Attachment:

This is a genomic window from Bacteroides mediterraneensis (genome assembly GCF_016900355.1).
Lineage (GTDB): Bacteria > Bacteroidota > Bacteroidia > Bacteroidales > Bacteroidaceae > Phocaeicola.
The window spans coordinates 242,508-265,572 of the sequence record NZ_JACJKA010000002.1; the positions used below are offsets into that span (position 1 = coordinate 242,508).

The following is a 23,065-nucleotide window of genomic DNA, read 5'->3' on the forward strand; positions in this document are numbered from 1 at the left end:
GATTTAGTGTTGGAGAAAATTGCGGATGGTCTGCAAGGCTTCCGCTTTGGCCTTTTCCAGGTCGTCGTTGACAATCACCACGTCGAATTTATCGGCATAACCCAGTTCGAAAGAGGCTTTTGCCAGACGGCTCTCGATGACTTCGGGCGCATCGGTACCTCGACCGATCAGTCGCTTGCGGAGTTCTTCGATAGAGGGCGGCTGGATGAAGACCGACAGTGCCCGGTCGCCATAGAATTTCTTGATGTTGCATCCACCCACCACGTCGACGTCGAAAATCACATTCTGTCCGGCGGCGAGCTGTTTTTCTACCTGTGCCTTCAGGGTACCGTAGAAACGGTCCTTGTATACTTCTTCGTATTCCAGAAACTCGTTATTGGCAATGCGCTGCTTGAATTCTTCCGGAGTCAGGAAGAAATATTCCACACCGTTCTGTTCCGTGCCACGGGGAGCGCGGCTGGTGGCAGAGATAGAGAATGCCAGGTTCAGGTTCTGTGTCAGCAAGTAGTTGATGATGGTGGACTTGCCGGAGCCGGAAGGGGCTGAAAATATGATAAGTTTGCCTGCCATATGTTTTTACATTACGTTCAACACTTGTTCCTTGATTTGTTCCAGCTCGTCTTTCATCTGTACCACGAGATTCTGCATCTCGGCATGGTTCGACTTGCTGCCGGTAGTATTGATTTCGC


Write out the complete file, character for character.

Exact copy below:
This is a genomic window from Bacteroides mediterraneensis (genome assembly GCF_016900355.1).
Lineage (GTDB): Bacteria > Bacteroidota > Bacteroidia > Bacteroidales > Bacteroidaceae > Phocaeicola.
The window spans coordinates 242,508-265,572 of the sequence record NZ_JACJKA010000002.1; the positions used below are offsets into that span (position 1 = coordinate 242,508).

The following is a 23,065-nucleotide window of genomic DNA, read 5'->3' on the forward strand; positions in this document are numbered from 1 at the left end:
GATTTAGTGTTGGAGAAAATTGCGGATGGTCTGCAAGGCTTCCGCTTTGGCCTTTTCCAGGTCGTCGTTGACAATCACCACGTCGAATTTATCGGCATAACCCAGTTCGAAAGAGGCTTTTGCCAGACGGCTCTCGATGACTTCGGGCGCATCGGTACCTCGACCGATCAGTCGCTTGCGGAGTTCTTCGATAGAGGGCGGCTGGATGAAGACCGACAGTGCCCGGTCGCCATAGAATTTCTTGATGTTGCATCCACCCACCACGTCGACGTCGAAAATCACATTCTGTCCGGCGGCGAGCTGTTTTTCTACCTGTGCCTTCAGGGTACCGTAGAAACGGTCCTTGTATACTTCTTCGTATTCCAGAAACTCGTTATTGGCAATGCGCTGCTTGAATTCTTCCGGAGTCAGGAAGAAATATTCCACACCGTTCTGTTCCGTGCCACGGGGAGCGCGGCTGGTGGCAGAGATAGAGAATGCCAGGTTCAGGTTCTGTGTCAGCAAGTAGTTGATGATGGTGGACTTGCCGGAGCCGGAAGGGGCTGAAAATATGATAAGTTTGCCTGCCATATGTTTTTACATTACGTTCAACACTTGTTCCTTGATTTGTTCCAGCTCGTCTTTCATCTGTACCACGAGATTCTGCATCTCGGCATGGTTCGACTTGCTGCCGGTAGTATTGATTTCGC